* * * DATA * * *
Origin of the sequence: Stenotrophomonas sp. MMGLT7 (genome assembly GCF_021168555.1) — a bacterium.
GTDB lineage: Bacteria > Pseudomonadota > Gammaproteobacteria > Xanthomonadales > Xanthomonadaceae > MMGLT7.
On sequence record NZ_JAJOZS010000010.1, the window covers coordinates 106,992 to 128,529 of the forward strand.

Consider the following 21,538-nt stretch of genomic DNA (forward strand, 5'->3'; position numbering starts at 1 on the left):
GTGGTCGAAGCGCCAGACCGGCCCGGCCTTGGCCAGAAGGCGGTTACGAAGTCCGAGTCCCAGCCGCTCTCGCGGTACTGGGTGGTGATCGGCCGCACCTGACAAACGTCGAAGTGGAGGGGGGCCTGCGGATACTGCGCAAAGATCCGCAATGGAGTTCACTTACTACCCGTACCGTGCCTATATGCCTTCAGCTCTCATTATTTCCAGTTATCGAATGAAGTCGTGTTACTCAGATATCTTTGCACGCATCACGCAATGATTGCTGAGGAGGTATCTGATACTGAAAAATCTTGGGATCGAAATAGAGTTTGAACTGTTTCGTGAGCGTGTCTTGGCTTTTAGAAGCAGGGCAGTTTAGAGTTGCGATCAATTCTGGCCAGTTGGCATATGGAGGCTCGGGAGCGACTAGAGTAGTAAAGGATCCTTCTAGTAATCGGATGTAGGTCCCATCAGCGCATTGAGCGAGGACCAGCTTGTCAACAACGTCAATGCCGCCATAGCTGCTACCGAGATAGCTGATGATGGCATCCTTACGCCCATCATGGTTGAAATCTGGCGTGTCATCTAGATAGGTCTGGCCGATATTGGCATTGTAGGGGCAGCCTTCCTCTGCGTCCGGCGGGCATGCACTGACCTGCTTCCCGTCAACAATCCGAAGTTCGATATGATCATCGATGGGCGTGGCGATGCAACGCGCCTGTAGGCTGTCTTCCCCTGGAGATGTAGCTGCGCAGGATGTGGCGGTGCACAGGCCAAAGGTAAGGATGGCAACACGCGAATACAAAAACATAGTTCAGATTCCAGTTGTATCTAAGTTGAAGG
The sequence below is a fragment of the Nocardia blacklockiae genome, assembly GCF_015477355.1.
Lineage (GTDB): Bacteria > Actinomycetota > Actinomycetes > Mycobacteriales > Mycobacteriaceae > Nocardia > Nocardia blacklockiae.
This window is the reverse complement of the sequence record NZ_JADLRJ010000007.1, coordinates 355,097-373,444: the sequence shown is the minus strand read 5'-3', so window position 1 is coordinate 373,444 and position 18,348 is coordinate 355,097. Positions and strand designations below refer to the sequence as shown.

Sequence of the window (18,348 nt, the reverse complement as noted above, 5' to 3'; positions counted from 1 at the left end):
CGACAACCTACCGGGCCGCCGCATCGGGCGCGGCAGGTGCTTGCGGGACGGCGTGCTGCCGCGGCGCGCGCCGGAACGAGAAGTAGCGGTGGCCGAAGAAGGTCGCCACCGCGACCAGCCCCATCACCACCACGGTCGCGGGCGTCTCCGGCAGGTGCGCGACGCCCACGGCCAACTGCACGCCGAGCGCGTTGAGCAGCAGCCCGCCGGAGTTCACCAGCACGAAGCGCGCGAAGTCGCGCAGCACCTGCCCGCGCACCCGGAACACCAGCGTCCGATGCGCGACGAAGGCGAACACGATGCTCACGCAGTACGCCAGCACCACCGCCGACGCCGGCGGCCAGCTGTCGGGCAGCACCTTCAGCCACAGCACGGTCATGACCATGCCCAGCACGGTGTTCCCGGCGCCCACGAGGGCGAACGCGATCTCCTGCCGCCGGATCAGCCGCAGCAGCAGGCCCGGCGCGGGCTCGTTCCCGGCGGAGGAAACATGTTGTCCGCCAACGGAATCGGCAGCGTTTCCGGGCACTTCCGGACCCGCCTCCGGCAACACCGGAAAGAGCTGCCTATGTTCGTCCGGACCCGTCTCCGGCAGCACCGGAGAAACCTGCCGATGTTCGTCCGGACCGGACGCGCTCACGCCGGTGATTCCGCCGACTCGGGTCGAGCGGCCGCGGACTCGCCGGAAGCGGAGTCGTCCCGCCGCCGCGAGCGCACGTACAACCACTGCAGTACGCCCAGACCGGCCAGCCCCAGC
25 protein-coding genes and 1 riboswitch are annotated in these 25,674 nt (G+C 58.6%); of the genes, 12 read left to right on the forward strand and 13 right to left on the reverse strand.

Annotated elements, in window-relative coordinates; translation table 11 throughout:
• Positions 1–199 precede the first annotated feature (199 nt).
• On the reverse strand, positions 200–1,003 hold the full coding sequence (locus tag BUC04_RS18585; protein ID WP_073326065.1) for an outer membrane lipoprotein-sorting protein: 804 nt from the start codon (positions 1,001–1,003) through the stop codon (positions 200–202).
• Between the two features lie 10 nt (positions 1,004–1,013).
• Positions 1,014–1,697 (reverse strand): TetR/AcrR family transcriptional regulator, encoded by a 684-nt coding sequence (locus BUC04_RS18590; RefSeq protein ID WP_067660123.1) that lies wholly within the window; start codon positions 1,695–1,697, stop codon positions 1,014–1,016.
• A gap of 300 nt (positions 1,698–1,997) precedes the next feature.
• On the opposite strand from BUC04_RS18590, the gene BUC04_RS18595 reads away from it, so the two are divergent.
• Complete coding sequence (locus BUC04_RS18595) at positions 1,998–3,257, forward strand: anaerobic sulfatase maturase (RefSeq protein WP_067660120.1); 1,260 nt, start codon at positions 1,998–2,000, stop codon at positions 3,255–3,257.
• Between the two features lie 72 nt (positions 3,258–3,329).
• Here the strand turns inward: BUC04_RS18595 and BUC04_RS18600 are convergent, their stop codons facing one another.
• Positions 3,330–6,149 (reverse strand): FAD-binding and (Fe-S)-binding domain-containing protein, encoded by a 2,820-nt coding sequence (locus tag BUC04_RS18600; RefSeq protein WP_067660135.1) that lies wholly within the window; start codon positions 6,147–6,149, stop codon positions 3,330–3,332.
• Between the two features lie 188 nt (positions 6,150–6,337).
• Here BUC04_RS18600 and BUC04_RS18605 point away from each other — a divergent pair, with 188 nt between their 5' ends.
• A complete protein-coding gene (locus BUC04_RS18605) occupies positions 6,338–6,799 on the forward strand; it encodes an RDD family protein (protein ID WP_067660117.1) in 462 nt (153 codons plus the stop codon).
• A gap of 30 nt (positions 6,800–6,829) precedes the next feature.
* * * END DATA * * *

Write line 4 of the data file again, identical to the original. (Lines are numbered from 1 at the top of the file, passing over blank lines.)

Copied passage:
Consider the following 21,538-nt stretch of genomic DNA (forward strand, 5'->3'; position numbering starts at 1 on the left):